Raised By Screens is probably the closest I’ll ever get to a memoir – glancing back at the games I played as a child in the order in which I remember playing them, and focusing on how I remember them rather than what they truly were. There will be errors and there will be interpretations that are simply wrong, because that’s how memory works.
Note – due to a silly error on my part, this chapter is out of chronological order. If I ever compile the series, this would become chapter 12 and the UFO Enemy Unknown essays 13 and 14.
As much as PC gaming was my escape, just about my only psychic refuge during the unhappiest years of my life, it didn’t do me any social favours. Despite the great longevity and multiple resurgences of the PC as a gaming platform, there’s a fundamental aesthetic difference which persists even to this day – the solitary, bespectacled man sat at an ugly desk, leaning into a small screen versus a pack of sociable fellows lounging on a sofa, gamepads in hand, hooting at a large television set. I’ll defend the superiority of choice and inventiveness on PC with my dying breath, but it’s just not cool, is it? I’ve long since ceased to care about such things, but as a schoolboy in the early 1990s, having a PC rather than a console was at least as much a curse as a blessing. The spod with his beige box. The fascination with specs and speeds, the absence of big, characterful mascots, the keyboard. It’s as though I actively wanted to be an outcast.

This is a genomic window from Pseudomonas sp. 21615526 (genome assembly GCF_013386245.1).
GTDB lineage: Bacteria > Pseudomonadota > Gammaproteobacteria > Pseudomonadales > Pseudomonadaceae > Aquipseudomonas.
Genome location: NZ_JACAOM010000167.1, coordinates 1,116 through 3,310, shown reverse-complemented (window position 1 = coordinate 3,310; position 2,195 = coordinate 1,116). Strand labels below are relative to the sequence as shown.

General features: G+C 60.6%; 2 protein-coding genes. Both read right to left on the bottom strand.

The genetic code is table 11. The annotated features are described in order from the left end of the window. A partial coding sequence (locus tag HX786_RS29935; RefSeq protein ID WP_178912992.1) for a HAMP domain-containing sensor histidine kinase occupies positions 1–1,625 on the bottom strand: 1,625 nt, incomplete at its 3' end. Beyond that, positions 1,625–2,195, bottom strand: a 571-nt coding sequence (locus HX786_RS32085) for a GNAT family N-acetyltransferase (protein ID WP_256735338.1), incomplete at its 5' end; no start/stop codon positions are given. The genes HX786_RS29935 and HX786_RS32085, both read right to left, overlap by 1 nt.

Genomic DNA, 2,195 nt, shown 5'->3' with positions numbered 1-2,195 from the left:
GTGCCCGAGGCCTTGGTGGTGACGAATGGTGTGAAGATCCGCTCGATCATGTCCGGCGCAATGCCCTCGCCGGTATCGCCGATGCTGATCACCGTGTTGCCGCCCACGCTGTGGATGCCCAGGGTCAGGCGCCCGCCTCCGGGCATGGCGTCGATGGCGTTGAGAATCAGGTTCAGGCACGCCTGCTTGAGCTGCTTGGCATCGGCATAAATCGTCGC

And then Doom.
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